How long will I be receiving TNP therapy?

The amount of time you require TNP therapy depends on the type and severity of the wound, your body’s ability to heal wounds and the type of outcome desired. Your clinician or Specialist Nurse will decide whether your wound will be taken to complete closure or ready for a flap or skin graft. However, studies have shown TNP therapy, in most cases, significantly reduces recovery time for patients, even in wounds previously considered non-responsive. Please note that failure to comply and to follow advice could hinder your wound healing.

How many hours a day does the VAC system need to be on?

It is recommended that you remain on the TNP therapy for 24 hours a day, otherwise your wound is not receiving the full benefit of TNP therapy, and you may be at greater risk of complications. If the system is turned off for longer than two hours the dressing must be removed and a new dressing put in place.

How does it feel during treatment?

Patients placed on TPN therapy describe it as a “mild pulling sensation” that is generally not noticeable after around 10-15 minutes. Certainly the level of comfort will vary from patient to patient. Please contact the nurse if discomfort persists.

How often does the dressing need to be changed?

This will depend on the size and type of wound. Usually most TNP dressings will be applied and stay insitu for three days. However, some wounds may be 5-7 days. Your Nurse Specialist or clinician will prescribe a treatment plan.

How will I know if the TPN dressing is working?

The TPN dressing will “wrinkle” when therapy is working and will shrink and mould to the size of the wound.

Is TPN therapy safe?

Yes. TPN has been providing therapy to thousands of patients with acute and chronic wounds. TPN therapy is an excellent method to help promote wound healing. It allows the caregiver to monitor delivery of the Vacuum Therapy at the wound site to ensure controlled, consistent and safe therapy.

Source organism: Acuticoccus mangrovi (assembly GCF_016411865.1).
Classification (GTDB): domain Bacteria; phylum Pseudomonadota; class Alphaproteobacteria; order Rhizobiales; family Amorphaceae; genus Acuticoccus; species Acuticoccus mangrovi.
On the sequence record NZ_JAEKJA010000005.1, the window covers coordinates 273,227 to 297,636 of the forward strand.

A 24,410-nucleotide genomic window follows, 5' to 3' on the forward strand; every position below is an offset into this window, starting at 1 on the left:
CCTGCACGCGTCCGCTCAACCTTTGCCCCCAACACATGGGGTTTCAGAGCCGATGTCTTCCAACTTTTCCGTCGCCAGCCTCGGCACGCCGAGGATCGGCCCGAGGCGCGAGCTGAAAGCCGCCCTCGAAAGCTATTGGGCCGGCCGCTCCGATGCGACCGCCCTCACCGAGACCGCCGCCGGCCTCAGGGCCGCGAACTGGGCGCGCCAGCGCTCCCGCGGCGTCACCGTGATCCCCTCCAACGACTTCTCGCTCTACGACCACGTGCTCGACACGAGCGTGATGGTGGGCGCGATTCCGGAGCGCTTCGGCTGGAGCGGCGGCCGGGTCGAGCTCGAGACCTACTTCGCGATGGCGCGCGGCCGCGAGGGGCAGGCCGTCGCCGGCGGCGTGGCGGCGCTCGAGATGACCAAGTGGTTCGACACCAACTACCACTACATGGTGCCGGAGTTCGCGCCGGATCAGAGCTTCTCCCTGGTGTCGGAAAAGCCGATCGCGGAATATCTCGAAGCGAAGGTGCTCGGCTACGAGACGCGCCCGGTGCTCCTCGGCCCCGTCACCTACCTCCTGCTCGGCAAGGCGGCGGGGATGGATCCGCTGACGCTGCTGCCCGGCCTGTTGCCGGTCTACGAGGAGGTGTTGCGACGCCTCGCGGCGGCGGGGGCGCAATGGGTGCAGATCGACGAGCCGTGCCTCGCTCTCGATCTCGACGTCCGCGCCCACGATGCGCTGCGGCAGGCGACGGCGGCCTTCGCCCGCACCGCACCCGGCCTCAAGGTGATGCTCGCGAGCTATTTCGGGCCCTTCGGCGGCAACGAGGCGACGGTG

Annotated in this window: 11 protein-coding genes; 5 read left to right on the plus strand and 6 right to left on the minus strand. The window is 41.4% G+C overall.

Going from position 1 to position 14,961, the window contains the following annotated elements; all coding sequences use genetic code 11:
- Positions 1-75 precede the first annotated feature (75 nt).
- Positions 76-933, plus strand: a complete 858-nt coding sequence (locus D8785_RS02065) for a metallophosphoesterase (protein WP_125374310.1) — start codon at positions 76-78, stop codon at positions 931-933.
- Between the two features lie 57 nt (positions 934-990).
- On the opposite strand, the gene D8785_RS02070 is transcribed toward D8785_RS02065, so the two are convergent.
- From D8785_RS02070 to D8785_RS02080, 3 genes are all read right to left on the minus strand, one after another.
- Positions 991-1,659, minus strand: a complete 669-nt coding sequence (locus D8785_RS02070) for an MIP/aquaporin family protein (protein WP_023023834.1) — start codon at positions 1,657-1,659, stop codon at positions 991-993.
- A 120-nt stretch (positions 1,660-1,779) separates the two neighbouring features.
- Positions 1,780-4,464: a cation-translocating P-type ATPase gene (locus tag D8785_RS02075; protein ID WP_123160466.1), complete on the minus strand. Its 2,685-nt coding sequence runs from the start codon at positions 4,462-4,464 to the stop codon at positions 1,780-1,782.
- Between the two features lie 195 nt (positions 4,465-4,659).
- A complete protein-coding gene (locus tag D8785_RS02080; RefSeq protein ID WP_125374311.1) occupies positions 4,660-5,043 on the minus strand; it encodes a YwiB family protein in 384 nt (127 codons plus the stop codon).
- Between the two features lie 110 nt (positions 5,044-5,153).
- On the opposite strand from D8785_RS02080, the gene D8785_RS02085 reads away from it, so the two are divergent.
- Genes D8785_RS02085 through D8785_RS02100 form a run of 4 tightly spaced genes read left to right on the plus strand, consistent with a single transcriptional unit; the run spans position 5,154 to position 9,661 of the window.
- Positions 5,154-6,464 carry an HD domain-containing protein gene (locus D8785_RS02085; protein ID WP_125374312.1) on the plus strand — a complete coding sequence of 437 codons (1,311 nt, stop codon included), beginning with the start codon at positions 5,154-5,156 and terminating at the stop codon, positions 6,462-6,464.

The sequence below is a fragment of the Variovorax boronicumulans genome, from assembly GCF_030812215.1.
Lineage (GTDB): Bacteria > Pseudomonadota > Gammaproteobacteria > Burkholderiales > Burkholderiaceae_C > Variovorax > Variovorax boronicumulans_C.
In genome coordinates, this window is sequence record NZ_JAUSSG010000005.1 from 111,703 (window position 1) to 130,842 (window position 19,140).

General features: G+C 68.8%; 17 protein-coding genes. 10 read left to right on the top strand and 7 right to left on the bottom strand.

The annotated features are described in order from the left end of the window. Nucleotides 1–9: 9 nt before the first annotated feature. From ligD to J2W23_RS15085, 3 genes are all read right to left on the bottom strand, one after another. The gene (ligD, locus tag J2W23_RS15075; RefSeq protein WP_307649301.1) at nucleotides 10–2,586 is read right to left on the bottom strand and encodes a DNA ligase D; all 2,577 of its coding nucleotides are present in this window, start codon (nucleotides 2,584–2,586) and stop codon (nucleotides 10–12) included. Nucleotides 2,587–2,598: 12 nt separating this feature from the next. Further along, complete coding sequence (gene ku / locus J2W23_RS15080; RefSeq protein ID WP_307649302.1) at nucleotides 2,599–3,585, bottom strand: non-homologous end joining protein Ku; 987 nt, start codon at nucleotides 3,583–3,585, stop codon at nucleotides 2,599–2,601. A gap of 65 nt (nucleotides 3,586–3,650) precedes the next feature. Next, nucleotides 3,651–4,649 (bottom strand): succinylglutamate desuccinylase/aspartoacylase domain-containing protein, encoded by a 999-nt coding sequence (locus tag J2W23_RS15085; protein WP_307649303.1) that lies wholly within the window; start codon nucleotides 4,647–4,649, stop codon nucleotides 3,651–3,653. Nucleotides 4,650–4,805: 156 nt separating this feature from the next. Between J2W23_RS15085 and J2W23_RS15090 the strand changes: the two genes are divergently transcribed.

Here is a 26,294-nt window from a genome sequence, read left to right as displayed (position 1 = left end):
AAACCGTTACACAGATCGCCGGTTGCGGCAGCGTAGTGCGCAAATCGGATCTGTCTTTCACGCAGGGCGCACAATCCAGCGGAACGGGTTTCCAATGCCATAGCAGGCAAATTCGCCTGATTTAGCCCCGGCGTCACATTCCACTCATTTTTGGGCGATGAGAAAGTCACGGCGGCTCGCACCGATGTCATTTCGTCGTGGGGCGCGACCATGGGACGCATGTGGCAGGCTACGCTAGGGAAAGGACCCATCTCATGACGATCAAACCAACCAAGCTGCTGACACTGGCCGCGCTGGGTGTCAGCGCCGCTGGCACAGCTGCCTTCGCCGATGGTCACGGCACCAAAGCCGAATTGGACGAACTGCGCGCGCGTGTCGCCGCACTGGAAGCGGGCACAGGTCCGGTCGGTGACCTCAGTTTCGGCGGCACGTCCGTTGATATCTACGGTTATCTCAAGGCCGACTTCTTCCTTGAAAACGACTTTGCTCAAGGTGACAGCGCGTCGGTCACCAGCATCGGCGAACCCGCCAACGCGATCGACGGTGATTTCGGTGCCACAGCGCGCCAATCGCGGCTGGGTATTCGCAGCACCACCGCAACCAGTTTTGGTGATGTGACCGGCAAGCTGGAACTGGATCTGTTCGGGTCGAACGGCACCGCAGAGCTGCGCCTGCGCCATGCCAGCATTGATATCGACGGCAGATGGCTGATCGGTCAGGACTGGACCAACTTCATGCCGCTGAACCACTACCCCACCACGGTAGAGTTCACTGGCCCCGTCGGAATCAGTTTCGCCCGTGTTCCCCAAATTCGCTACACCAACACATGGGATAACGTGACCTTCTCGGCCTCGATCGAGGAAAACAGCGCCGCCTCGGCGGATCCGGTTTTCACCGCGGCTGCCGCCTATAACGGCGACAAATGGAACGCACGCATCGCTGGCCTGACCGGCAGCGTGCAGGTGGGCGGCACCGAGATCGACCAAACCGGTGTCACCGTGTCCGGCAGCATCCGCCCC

Can you move around while on TNP therapy?

This depends on the location of the wound and the 

treatment plan prescribed. Please ask your Clinician or Specialist Nurse.

What happens if the system alarms?

The system has both audible and visual alarms that describe the nature of the problem. Please consult your nurse if you are an inpatient in hospital. If you are discharged with TNP, a full list of problems will be explained to you upon discharge.

Please consult the nurse immediately if:

  • If you notice a significant change in colour or consistency in the fluid.
  • You see excessive bleeding under the clear drape, tubing or in the canister
  • You observe redness or odour from the wound
  • You experience increased pain
  • The alarm will not shut off
  • If the therapy has been turned off for more than two hours

As a family member, how can you help?

As a family member or friend of someone receiving TNP therapy you can remind the patient of the importance of using TNP. In addition, when asked, and properly trained, you can assist in changing the dressing and canisters, responding to alarms and monitoring the therapy. Remember, your support and encouragement can make a difference in a speedy recovery!

What happens if I change my mind?

You are entitled to change your mind at any time during your treatment. Simply speak to a member of the Nurse specialists. The dressing will be removed and a conventional dressing will be applied. Should you require any further information please discuss with your nurse or doctor. 

Contact information

Tissue Viability Service
Chelsea and Westminster: 020 3315 5235
West Middlesex: 020 8321 5312